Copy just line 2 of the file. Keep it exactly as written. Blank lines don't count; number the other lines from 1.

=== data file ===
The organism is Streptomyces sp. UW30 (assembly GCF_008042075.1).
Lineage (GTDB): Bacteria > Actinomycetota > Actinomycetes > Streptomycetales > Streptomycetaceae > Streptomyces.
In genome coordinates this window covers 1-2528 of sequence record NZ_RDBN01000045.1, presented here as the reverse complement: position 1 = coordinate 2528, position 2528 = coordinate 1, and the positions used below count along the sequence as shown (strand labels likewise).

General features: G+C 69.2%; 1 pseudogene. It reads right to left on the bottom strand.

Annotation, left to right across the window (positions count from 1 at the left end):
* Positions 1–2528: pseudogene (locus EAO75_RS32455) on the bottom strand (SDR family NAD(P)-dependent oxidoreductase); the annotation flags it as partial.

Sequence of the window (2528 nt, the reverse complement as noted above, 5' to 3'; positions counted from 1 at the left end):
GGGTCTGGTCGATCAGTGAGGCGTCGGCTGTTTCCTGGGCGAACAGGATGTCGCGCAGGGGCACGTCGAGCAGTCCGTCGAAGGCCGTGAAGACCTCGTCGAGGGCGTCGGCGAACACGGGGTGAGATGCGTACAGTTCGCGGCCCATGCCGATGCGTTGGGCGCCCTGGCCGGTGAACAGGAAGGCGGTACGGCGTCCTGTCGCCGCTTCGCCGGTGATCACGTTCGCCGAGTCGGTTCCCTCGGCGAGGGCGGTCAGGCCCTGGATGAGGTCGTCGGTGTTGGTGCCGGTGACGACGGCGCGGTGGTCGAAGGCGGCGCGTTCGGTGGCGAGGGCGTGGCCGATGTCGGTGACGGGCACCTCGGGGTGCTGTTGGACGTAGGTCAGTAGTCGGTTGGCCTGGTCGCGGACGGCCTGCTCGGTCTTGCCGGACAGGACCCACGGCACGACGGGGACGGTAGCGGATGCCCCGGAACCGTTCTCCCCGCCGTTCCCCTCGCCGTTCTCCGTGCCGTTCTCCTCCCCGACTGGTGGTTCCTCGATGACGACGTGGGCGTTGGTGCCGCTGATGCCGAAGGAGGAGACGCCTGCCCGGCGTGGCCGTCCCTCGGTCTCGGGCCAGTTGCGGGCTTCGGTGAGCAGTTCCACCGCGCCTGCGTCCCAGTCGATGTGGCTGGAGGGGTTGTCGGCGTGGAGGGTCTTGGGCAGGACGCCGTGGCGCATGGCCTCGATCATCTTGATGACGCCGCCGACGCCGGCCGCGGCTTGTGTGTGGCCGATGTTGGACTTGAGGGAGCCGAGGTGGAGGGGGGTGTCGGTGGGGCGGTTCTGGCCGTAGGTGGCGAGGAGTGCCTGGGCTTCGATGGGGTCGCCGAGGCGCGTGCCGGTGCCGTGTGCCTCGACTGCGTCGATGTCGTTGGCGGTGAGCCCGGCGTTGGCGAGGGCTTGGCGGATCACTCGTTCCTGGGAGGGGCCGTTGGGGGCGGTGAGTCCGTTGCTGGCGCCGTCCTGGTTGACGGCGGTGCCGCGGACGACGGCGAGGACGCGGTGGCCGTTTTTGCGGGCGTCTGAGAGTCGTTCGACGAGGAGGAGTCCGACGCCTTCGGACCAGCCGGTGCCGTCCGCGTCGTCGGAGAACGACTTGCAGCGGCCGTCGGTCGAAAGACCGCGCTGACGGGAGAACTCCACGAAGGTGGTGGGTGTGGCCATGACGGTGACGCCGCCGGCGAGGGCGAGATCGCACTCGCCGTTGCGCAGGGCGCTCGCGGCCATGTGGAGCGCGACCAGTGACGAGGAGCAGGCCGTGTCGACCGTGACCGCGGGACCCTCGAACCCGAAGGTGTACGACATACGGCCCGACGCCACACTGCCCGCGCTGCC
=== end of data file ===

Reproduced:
Lineage (GTDB): Bacteria > Actinomycetota > Actinomycetes > Streptomycetales > Streptomycetaceae > Streptomyces.